Ryanair has warned customers that it will cancel as many as 50 flights every day over the next six weeks.
The decision has been taken due to a huge backlog of annual leave which has seen large numbers of the airline’s staff book holidays towards the end of the year.
Punctuality fell below 80% over the last fortnight, with the budget airline also blaming air traffic control delays and strikes, and bad weather.
A spokesman admitted the figure is ‘unacceptable’, but added that cutting 2% of its timetable would help performance while allowing staff to go on holiday.
Passengers affected will be offered alternative flights or refunds, Ryanair said.
The company explained that its holiday year had been changed from April to March to a calendar year starting on January 1 2018.
This led to many workers booking time off before the end of the year so they could use their daily allocation.
Customers have taken to social media to complaining about their treatment, with some saying they were unable to cancel a hotel booking and left out of pocket.
Maria Joanna Suquitana said guests heading to her brother’s wedding in Italy had their flights cancelled hours before departure.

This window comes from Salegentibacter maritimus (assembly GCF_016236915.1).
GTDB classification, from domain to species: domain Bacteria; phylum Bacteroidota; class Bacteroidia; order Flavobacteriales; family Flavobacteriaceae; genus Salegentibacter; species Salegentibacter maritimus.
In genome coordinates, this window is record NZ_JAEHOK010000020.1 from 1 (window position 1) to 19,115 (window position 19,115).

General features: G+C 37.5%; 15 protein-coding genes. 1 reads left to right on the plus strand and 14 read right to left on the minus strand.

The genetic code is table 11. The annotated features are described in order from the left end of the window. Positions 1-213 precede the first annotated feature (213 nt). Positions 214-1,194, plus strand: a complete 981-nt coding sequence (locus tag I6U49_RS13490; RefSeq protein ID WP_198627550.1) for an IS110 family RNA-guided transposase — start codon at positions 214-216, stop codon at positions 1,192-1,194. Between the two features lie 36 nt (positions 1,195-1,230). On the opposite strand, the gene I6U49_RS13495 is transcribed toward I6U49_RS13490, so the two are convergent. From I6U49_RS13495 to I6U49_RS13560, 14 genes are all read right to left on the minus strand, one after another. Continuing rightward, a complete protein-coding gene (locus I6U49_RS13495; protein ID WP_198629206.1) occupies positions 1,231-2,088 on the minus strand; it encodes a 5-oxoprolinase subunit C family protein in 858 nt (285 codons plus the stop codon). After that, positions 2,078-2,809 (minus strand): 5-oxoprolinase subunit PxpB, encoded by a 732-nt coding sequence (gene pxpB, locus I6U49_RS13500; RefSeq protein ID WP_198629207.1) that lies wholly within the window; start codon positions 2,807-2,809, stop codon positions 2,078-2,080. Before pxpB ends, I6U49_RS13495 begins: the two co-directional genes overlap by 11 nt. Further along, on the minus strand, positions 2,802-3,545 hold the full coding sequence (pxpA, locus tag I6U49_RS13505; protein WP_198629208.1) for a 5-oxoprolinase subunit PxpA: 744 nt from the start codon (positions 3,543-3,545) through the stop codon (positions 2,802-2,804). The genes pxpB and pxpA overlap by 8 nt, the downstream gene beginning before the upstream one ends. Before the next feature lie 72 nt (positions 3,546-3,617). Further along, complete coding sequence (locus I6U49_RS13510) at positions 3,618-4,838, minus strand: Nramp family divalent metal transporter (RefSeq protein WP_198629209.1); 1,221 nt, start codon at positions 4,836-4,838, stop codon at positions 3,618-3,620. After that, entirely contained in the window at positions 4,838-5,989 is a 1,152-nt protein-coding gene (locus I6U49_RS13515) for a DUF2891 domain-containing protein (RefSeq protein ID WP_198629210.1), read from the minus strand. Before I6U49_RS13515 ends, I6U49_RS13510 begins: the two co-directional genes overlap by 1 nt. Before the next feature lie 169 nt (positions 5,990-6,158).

She wrote on Facebook: ‘We were forced to rent a van from Germany and drive 16 hours because we just can’t trust to fly with you again. Most stressful days of our lives.’
Karen Naughton Brill said her daughter’s plan to celebrate her 21st birthday in Amsterdam was ‘ruined’ when the flight was cancelled.
She said: ‘She’s gone to bed in tears, rang hotel, can’t get refund too short notice, same with parking, Anne Frank house tickets etc etc all non-refundable.’
Robin Kiely, head of communications at Ryanair, said: ‘We have operated a record schedule and traffic numbers during the peak summer months of July and August but must now allocate annual leave to pilots and cabin crew in September and October while still running the bulk of our summer schedule.
‘This increased leave, at a time of ATC capacity delays and strikes, has severely reduced our on-time performance over the past two weeks to under 80%. By cancelling less than 2% of our flying programme over the next six weeks, until our winter schedule starts in early November, we can improve the operational resilience of our schedules and restore punctuality to our annualised target of 90%.
‘We apologise sincerely to the small number of customers affected by these cancellations and will be doing our utmost to arrange alternative flights and/or full refunds for them.’